The Montana Constitution and state law require the Montana Department of Revenue to reappraise all property periodically and value similar property across the state in the same manner.[14] The reappraisal process is an important component in ensuring local governments, schools, and the state are accurately reflecting property values for property tax purposes. Taxing jurisdictions in the state set their budgets and mills based on these updated values. Tax year 2015 began the first year of a two-year appraisal cycle for residential, commercial, industrial, and agricultural property.[15] Forest land remains on a six-year appraisal cycle. The Legislature maintained the tax rates for all classes in the most recent legislative sessions. The impact on individual homeowners depends on market values in their region or county and varies from home to home.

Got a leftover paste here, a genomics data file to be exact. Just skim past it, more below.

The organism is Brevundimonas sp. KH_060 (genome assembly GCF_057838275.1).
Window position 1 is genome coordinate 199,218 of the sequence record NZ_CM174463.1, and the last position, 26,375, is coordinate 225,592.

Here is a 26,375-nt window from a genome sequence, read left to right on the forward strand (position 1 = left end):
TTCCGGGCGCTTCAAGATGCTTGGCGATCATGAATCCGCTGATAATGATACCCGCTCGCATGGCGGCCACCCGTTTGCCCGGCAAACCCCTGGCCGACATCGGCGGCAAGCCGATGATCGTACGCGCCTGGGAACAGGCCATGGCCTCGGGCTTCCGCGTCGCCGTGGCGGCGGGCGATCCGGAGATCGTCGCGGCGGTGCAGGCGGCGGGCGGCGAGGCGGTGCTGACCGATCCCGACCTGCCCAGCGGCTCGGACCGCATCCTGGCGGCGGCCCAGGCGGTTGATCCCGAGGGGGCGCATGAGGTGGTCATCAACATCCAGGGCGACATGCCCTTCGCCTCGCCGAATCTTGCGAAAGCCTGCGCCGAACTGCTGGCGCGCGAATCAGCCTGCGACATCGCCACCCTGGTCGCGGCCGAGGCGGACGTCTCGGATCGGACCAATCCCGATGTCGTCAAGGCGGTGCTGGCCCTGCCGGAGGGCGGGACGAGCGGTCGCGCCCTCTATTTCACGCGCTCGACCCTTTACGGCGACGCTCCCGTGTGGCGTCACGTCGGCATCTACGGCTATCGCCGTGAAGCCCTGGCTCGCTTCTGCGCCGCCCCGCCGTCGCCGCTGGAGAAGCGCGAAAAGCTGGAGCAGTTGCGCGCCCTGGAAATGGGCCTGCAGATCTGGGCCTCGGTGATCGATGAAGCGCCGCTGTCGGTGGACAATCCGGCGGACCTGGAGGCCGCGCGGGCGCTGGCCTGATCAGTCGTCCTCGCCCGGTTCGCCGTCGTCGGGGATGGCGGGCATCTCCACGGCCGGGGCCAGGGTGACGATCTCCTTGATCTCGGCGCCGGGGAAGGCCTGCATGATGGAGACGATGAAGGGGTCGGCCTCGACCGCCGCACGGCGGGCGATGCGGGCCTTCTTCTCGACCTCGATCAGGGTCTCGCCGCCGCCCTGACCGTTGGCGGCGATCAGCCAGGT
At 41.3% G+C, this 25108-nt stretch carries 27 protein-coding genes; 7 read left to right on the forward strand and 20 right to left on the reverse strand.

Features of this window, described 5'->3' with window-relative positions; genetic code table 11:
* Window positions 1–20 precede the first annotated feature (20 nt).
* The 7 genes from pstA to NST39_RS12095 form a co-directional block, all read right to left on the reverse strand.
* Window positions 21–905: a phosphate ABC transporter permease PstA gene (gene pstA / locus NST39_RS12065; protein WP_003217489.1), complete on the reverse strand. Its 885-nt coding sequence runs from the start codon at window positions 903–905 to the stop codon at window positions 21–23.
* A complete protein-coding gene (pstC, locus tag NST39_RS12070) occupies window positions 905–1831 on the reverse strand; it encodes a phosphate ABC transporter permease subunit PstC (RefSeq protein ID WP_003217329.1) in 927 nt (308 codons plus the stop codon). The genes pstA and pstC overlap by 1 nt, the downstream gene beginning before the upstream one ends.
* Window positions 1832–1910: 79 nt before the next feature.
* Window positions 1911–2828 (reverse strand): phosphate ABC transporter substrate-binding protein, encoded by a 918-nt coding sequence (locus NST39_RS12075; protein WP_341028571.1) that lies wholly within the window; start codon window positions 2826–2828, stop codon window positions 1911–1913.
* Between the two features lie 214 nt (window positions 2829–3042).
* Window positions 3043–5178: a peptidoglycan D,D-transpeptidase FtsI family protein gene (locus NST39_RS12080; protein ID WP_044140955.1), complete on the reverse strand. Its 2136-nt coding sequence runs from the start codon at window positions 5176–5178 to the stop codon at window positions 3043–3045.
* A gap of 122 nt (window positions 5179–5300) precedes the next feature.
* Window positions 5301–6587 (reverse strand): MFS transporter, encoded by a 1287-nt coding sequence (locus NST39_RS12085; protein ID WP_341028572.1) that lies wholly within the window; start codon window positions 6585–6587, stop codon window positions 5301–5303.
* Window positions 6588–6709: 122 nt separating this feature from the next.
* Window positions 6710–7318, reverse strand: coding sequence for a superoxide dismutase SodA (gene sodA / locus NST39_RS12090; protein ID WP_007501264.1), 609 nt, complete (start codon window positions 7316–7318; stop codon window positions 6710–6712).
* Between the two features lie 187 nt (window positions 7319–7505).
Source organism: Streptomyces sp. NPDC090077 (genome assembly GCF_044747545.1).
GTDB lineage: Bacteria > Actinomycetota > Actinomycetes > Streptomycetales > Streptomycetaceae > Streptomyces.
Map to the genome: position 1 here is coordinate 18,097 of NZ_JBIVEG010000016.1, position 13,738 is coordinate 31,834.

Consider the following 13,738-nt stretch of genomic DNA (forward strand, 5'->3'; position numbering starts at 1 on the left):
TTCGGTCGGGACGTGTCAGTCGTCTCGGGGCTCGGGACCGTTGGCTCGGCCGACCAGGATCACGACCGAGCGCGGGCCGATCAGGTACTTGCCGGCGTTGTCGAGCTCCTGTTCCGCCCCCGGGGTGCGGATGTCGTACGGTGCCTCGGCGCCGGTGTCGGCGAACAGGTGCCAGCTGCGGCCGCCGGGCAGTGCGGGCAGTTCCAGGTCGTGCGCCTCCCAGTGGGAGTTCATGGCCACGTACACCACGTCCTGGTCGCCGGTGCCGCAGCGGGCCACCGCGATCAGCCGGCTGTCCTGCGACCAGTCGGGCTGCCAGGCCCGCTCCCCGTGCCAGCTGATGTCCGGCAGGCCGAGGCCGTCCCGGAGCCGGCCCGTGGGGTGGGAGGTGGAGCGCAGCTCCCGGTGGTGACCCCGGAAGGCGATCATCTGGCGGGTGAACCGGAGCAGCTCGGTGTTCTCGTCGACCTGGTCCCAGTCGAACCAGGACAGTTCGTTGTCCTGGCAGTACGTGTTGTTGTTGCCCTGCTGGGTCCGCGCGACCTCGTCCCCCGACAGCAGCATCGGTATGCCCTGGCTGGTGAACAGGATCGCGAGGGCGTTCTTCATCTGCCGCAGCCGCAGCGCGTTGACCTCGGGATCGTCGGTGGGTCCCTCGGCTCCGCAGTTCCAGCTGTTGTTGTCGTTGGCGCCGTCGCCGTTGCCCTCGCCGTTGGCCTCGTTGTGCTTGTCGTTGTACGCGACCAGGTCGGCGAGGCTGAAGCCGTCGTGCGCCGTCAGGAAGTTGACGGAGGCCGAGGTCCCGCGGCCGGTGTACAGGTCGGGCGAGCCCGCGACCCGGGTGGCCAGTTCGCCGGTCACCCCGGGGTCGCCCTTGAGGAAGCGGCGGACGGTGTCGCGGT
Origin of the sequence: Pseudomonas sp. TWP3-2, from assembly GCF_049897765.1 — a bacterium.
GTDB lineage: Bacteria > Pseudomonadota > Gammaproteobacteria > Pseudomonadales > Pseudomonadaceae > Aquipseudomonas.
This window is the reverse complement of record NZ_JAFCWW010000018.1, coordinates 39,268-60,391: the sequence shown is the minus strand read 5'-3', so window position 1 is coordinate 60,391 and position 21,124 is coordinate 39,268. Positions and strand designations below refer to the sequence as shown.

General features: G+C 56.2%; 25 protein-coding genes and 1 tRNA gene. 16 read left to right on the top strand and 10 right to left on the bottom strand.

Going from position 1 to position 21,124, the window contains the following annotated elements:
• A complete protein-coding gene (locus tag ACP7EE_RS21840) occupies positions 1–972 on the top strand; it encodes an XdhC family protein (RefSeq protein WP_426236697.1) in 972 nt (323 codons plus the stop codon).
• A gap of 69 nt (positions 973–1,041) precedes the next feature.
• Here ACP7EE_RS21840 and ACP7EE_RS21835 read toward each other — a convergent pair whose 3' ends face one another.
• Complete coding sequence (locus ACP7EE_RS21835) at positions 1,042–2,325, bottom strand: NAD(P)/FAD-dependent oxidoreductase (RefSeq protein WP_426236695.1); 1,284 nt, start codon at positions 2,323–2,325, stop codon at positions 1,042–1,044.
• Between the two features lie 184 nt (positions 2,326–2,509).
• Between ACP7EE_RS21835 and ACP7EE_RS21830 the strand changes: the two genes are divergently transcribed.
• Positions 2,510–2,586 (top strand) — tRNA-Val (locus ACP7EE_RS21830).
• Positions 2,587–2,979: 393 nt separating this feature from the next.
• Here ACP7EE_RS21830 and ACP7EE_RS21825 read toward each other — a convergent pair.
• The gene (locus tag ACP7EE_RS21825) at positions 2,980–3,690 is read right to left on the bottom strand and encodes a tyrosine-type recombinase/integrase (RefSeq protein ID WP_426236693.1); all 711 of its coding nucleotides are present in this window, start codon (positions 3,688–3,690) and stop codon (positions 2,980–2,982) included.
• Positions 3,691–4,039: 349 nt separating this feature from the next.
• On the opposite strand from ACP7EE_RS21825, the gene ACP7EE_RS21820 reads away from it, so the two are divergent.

Homeowners Pay the Greatest Share of Total Property Taxes

Property taxes paid by residential homeowners comprise almost half of all property taxes (Figure 4).[16] In fact, Montana homeowners have seen an increase in the share of property taxes they pay compared to other classes of property (Figure 5).[17]